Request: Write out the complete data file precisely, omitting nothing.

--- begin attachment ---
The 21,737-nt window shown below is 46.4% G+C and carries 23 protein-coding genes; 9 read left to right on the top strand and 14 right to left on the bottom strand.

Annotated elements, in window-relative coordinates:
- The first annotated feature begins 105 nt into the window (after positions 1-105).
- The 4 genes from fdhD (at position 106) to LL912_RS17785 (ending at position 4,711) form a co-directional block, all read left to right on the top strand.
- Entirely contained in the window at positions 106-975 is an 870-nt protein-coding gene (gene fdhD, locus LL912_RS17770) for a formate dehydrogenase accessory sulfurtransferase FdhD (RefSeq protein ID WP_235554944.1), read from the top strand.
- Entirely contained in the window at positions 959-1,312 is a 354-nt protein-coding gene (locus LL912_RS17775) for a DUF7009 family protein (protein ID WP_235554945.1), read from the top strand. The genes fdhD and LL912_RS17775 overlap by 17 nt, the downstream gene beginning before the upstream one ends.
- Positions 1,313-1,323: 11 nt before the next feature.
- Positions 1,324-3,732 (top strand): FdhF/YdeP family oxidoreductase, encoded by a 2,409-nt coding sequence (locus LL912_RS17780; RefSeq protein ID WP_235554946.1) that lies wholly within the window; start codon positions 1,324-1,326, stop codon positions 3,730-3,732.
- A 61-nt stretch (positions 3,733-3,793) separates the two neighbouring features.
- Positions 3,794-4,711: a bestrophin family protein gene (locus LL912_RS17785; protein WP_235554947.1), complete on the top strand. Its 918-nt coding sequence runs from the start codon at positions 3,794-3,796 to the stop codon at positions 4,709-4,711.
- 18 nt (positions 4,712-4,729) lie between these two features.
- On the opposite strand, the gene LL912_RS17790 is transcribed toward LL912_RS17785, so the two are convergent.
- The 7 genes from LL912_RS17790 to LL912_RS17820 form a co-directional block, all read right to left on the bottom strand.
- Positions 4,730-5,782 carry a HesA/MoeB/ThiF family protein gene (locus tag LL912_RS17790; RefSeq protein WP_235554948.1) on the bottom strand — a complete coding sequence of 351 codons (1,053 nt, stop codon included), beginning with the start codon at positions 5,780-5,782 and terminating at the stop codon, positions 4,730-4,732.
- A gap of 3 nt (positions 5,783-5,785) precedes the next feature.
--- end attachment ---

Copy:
The 21,737-nt window shown below is 46.4% G+C and carries 23 protein-coding genes; 9 read left to right on the top strand and 14 right to left on the bottom strand.

Annotated elements, in window-relative coordinates:
- The first annotated feature begins 105 nt into the window (after positions 1-105).
- The 4 genes from fdhD (at position 106) to LL912_RS17785 (ending at position 4,711) form a co-directional block, all read left to right on the top strand.
- Entirely contained in the window at positions 106-975 is an 870-nt protein-coding gene (gene fdhD, locus LL912_RS17770) for a formate dehydrogenase accessory sulfurtransferase FdhD (RefSeq protein ID WP_235554944.1), read from the top strand.
- Entirely contained in the window at positions 959-1,312 is a 354-nt protein-coding gene (locus LL912_RS17775) for a DUF7009 family protein (protein ID WP_235554945.1), read from the top strand. The genes fdhD and LL912_RS17775 overlap by 17 nt, the downstream gene beginning before the upstream one ends.
- Positions 1,313-1,323: 11 nt before the next feature.
- Positions 1,324-3,732 (top strand): FdhF/YdeP family oxidoreductase, encoded by a 2,409-nt coding sequence (locus LL912_RS17780; RefSeq protein ID WP_235554946.1) that lies wholly within the window; start codon positions 1,324-1,326, stop codon positions 3,730-3,732.
- A 61-nt stretch (positions 3,733-3,793) separates the two neighbouring features.
- Positions 3,794-4,711: a bestrophin family protein gene (locus LL912_RS17785; protein WP_235554947.1), complete on the top strand. Its 918-nt coding sequence runs from the start codon at positions 3,794-3,796 to the stop codon at positions 4,709-4,711.
- 18 nt (positions 4,712-4,729) lie between these two features.
- On the opposite strand, the gene LL912_RS17790 is transcribed toward LL912_RS17785, so the two are convergent.
- The 7 genes from LL912_RS17790 to LL912_RS17820 form a co-directional block, all read right to left on the bottom strand.
- Positions 4,730-5,782 carry a HesA/MoeB/ThiF family protein gene (locus tag LL912_RS17790; RefSeq protein WP_235554948.1) on the bottom strand — a complete coding sequence of 351 codons (1,053 nt, stop codon included), beginning with the start codon at positions 5,780-5,782 and terminating at the stop codon, positions 4,730-4,732.
- A gap of 3 nt (positions 5,783-5,785) precedes the next feature.